Sir Francis Ronalds and his Family

Sir Francis Ronalds' Grand Tour

Sir Francis Ronalds' Grand Tour 1818-20. Modified from the David Rumsey Map Collection

Sir Francis Ronalds embarked on an extensive overseas tour on 1 September 1818 and was away until just before Christmas in 1820. His route passed across France to Italy, then down through Sicily and Malta to Egypt and the Holy Land. Turning for home, he travelled via Cyprus, Turkey, Greece and the Balkan coast to Northern Italy and then through Switzerland, Germany and Belgium.

Reproduced here, with the kind permission of the Institution of Engineering and Technology (IET) Archives, are Sir Francis' sketches from his "Grand Tour" and a compilation of his detailed diaries and letters.

Unfortunately the narrative does not build to the satisfying conclusion expected in story-telling, but peters out just a little before he reaches home. The rest of the journal is intact and paints a colourful picture of his character as well as his tour.

Sir Francis' writings reflect his wide interests. The scientific thread is exemplified by his fascination with an "extraordinary phenomenon" he saw for the first time in Egypt - a mirage. He also enjoyed observing people and customs and documented numerous quirky events - he saw much that appalled him but even more that amused.

He met many people along the way, including those who brought the bust of Ramesses II and the Elgin Marbles to England, and who helped unravel the mysteries of Egyptian hieroglyphics. His own activities included climbing both Mounts Vesuvius and Etna during volcanic eruptions.

A top-down description and interpretation of the trip, encompassing his motivations, itinerary and achievements, is provided in the biography Sir Francis Ronalds: Father of the Electric Telegraph.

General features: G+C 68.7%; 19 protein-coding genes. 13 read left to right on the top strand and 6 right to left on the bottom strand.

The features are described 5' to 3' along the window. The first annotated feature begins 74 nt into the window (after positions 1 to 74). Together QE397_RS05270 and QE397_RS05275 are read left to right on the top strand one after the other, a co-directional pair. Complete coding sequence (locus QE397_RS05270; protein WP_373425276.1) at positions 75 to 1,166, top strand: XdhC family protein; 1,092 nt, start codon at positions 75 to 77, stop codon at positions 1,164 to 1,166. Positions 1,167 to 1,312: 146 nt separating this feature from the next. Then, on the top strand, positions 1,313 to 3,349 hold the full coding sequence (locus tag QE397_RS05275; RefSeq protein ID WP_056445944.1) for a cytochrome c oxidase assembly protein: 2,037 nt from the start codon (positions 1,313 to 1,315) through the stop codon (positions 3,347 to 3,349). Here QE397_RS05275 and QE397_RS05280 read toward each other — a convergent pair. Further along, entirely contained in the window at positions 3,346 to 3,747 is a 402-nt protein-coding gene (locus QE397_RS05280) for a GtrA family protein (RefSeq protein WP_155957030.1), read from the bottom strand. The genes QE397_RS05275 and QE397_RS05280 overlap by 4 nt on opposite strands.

Further Information

Sir Francis Ronalds' 1818-20 Grand Tour (2016)
- published by the Association for the Study of Travel in Egypt and the Near East, Bulletin No. 67

Editing Notes

A few editorial changes have been made to Sir Francis' writing to assist reading. The 'long s' in use at that time has been replaced with today's 'short s'. Spelling of certain specific or unusual words like proper nouns or those in another language have been adjusted, although alternative spellings used reasonably consistently through the document are retained. All abbreviations, capitalisation and underlining are also retained. Some supplementary punctuation has been included: for example, the closing parenthesis which was frequently omitted. Editorial entries are as follows:

text Description shown when cursor hovering over text (not clicked)
[text] Editor's comment


[blank] Space left in original text for later insertion or to retain anonymity
[missing] Original text no longer visible
[?] Word(s) not deciphered
Word[?] Word not known with certainty
[sic] Alternative spelling retained - first use of word only

Start the Grand Tour here.